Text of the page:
API frameworks are an attempt to standardize development processes across industries. Typically, they consist of an arsenal of tools that cover the whole development lifecycle, from concept to production. While it's true that adhering to a specification like OpenAPI/Swagger while developing an API is more opinionated, it provides better tooling interoperability. Everyone loves automation. Having the ability to generate documentation, SDKs, and UI interaction points every time the code changes is very useful. If you care about standards and want to provide conventional tools when describing your APIs, then this is a very solid option that pays back in advance.

3. Use a Versioning Strategy

Your API is your product and it evolves over time as business requirements change. As a product, it has a specific version, so clients expect the right responses. Changing a published and used API interface is a ticking bomb. The last thing you want is to introduce breaking changes without clients knowing about it. This is especially true for mobile applications when users may still have old versions installed on their phones.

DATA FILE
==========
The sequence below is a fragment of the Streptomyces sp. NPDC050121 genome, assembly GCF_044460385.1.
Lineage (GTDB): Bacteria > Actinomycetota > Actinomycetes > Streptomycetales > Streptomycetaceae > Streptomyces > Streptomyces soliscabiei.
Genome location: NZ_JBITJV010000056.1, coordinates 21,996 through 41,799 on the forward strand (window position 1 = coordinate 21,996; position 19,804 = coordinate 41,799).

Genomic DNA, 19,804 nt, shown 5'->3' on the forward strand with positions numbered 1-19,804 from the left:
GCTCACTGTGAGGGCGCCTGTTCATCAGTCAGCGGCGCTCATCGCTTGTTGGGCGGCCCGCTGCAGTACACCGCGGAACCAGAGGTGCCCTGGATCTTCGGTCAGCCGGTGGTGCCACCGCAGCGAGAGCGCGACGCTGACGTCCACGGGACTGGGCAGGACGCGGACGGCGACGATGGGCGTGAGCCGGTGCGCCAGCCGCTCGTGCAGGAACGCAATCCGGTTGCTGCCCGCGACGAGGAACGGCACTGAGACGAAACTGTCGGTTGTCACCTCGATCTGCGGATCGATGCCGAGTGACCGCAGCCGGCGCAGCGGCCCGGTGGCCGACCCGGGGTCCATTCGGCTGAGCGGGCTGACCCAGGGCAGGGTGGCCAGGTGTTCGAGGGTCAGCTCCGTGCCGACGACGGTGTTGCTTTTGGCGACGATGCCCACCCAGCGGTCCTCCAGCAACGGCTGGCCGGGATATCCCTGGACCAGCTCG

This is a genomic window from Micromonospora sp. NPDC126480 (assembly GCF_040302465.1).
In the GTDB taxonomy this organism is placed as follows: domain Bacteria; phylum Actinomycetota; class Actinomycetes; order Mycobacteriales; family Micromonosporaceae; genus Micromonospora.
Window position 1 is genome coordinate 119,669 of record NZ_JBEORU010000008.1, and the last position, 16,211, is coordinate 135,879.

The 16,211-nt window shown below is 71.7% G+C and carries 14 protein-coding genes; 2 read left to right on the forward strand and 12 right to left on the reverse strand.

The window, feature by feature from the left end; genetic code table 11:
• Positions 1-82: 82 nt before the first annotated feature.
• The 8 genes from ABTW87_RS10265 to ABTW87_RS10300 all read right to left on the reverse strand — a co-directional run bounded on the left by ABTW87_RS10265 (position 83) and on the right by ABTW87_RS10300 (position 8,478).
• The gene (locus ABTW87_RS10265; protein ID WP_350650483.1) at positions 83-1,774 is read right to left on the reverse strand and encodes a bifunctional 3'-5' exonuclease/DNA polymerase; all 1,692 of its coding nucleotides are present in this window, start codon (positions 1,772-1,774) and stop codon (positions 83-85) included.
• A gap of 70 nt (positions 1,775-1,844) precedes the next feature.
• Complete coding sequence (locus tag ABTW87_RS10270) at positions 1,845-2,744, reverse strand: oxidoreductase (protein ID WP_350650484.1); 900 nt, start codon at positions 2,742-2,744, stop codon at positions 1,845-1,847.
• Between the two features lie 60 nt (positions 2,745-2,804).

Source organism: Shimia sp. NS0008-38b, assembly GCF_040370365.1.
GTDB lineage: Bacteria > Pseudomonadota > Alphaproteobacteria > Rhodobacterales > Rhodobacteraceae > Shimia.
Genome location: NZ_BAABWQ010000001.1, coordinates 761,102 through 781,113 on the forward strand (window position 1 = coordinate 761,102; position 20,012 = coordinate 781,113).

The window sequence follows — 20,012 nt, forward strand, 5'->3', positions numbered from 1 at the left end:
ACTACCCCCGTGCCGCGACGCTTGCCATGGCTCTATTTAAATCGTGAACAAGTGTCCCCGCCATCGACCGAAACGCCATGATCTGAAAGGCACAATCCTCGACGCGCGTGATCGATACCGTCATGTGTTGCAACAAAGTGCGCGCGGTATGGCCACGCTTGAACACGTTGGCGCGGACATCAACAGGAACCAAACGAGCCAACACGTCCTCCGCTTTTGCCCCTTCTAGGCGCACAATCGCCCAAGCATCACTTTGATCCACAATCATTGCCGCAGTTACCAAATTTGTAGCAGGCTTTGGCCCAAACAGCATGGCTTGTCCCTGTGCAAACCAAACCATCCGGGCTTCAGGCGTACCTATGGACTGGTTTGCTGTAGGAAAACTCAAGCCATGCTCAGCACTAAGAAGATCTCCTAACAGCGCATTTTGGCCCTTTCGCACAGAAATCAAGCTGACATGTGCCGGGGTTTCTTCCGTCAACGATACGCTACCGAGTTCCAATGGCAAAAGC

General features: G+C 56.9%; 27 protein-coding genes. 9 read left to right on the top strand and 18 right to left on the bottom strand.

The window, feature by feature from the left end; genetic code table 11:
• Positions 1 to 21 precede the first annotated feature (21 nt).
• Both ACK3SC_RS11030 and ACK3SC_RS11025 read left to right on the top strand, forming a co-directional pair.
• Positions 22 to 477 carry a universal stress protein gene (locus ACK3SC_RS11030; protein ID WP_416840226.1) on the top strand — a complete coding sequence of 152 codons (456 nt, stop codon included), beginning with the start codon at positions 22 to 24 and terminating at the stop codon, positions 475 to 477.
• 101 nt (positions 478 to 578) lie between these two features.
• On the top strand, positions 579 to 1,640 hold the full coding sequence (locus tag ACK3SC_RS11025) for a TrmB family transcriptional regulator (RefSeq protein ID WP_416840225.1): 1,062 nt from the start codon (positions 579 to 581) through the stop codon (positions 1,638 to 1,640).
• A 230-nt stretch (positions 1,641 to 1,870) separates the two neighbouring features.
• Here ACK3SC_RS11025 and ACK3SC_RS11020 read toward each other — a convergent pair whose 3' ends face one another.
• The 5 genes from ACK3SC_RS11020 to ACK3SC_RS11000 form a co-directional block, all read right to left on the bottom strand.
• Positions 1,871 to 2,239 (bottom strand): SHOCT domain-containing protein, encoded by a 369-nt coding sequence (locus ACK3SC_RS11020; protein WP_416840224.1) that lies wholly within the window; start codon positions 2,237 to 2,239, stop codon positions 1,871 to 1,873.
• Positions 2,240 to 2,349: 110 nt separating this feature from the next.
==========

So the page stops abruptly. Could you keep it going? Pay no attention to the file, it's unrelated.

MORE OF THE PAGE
There are multiple ways to enforce versioning information upon your APIs. Most API designers opt for putting the version information in the URL, as it is practical. For example, the following URL represents a customer's resource endpoint:

/api/v1/customers

It is very important to stick to a version strategy that is suitable for the business and the available tooling. Later on, if you decide to change a version, it will be easier to provide warnings, updates, and other mechanisms.

4. Use Filtering and Pagination

One common mistake when developing an API is not offering a way to filter or paginate results. When you expose an API that returns a list of items that can change over time, you need to establish a pagination strategy. The reason is simple. Clients, especially mobile ones, cannot view hundreds of list items at once. For example, you can show the first 10. If your API returns the whole database listing for each request, then a lot of resources are being wasted and the performance degrades substantially.